[The] Old Ones were gone now, inside the earth and under the sea; but their dead bodies had told their secrets in dreams to the first men, who formed a cult which had never died. This was that cult, and the prisoners said it had always existed and always would exist, hidden in distant wastes and dark places all over the world until the time when the great priest Cthulhu, from his dark house in the mighty city of R’lyeh under the waters, should rise and bring the earth again beneath his sway. Some day he would call, when the stars were ready, and the secret cult would always be waiting to liberate him.” ~H. P. Lovecraft, The Call of Cthulhu
They say the greatest authors are relevant not merely in their own times, but in all times. With that in mind, perhaps H. P. Lovecraft, pulp horror extraordinaire, warrants joining that exalted pantheon for predicting over 80 years in advance the course of the 2012 Republican presidential primaries.
Like the god Cthulhu, Newt Gingrich is a Great Old One; at 68 he would be the second-oldest president in history should he be inaugurated. With three wives, three religions, and three hundred policy variations, he is multi-formed and can induce madness when viewed with the naked eye. Cthulhu is originally from space; Gingrich seems dead-set on returning there.
Gingrich is also like Cthulhu in his immortality. Nothing has been able to kill him: not staffer abandonment, not a 4th-place Iowa finish, not accusations of pursuing an open marriage. When defeated, he merely sinks beneath the waves, only to return when the stars align to spread chaos and seize convention delegates. And so it has come to pass that just when Mitt Romney seemed to have the Republican nomination sewn up, Gingrich has roared back to triumph in South Carolina, make Florida a dead heat and take a lead in some national polls.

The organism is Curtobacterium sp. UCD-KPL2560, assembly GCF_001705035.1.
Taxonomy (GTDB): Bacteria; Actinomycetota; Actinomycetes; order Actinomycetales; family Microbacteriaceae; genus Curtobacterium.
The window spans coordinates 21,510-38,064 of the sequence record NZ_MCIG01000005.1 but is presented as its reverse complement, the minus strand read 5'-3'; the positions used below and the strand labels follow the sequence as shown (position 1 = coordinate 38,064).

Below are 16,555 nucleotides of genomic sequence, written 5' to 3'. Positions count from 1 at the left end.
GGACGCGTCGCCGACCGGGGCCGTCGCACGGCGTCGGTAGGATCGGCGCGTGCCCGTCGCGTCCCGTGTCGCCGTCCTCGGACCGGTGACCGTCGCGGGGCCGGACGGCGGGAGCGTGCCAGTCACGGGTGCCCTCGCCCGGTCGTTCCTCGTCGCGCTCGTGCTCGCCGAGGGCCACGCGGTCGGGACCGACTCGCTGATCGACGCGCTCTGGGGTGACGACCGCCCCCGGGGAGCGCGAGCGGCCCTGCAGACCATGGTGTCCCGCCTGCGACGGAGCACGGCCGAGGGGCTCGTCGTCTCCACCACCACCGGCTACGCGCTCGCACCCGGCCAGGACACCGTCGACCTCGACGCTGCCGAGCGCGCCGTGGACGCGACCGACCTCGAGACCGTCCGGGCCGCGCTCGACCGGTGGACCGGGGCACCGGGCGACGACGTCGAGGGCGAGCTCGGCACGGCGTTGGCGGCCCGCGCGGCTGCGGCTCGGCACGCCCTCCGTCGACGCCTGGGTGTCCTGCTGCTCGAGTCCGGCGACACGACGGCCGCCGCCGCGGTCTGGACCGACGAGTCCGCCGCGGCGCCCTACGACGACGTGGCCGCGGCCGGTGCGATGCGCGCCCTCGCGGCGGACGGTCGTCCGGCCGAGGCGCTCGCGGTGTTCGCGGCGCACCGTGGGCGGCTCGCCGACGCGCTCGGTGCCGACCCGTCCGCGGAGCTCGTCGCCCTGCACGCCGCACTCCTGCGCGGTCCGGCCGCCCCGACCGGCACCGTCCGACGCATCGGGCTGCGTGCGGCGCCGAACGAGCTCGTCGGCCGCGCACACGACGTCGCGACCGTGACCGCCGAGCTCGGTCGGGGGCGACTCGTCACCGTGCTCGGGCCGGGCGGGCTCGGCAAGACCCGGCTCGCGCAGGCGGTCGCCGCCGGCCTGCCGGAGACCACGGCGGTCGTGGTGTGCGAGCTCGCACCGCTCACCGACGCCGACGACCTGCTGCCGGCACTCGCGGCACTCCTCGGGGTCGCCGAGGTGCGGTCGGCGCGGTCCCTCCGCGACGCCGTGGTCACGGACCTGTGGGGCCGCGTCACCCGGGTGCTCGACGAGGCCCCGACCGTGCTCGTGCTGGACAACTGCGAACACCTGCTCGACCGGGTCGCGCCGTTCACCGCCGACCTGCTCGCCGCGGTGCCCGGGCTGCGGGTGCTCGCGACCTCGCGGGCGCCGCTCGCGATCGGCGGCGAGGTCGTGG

Gingrich’s surge, like the cosmic horror lurking beneath the lost city of R’lyeh, defies ordinary explanation. Mitt Romney, the erstwhile leader of the pack, has not made any devastating mistake, nor has Rick Santorum, the candidate who rose in the wake of Gingrich’s first collapse last December. There have been no national developments to accentuate Gingrich’s appeal, and his campaign strategy (blistering debate performances coupled with little on-the-ground organization) has been a constant the entire race.
Perhaps the best explanation is that Gingrich, tentacles and all, is being accepted by Republican voters as the anti-Romney. While Willard has made all the right noises in regards to abortion, guns, and the like, his words and deeds on the Massachusetts political scene have indelibly marked him as a moderate and political opportunist. This has made him quite popular with the pragmatic Republican establishment, which repeatedly makes the case that Romney is the only “electable” candidate. Even if this is true (and at this point it probably is), it’s a poor way to win a primary. Primary voters are both relatively informed on politics and passionate in their ideology, and they do not appreciate being told to pick an uninspiring candidate simply because it’s safe. Gingrich, in contrast, is anything but safe: He is polarizing, scandal-plagued, and has no gumption about saying borderline insane things in public (his threat to arrest activist judges is a notable case). He has the look of Romney’s negative, and so to him the voters flock, out of frustration if not enthusiasm.
Whatever the cause, Gingrich’s current surge should prove more durable than his last. His previous collapse came as media coverage reminded voters of his personal indiscretions and occasional deviations from conservative orthodoxy. That card has now been played. Ignorance may have explained the last rise, but it cannot explain this one. South Carolinians and now Republicans nationwide have evidently decided that whatever Newt’s foibles and follies he is still superior to his rivals.
Of course, throwing one’s lot in with an amoral chaos god has its risks. Gingrich is still the guy who was driven from Congress by his own party. He is barely more popular than New Coke. He is also a loose cannon ideologically, currently relying on some economic populism straight from the playbook of William Jennings Bryan. Accusations that Romney was a “corporate raider” who looted companies, destroyed jobs, and kicked orphans in pursuit of cash are an embarrassing sham; if Romney’s Bain record warrants criticism so does the entire concept of free enterprise. That Gingrich can float such arguments while remaining the “most conservative” candidate is unnerving and more than a little baffling. But then, that’s just how Lovecraft would write it, isn’t it?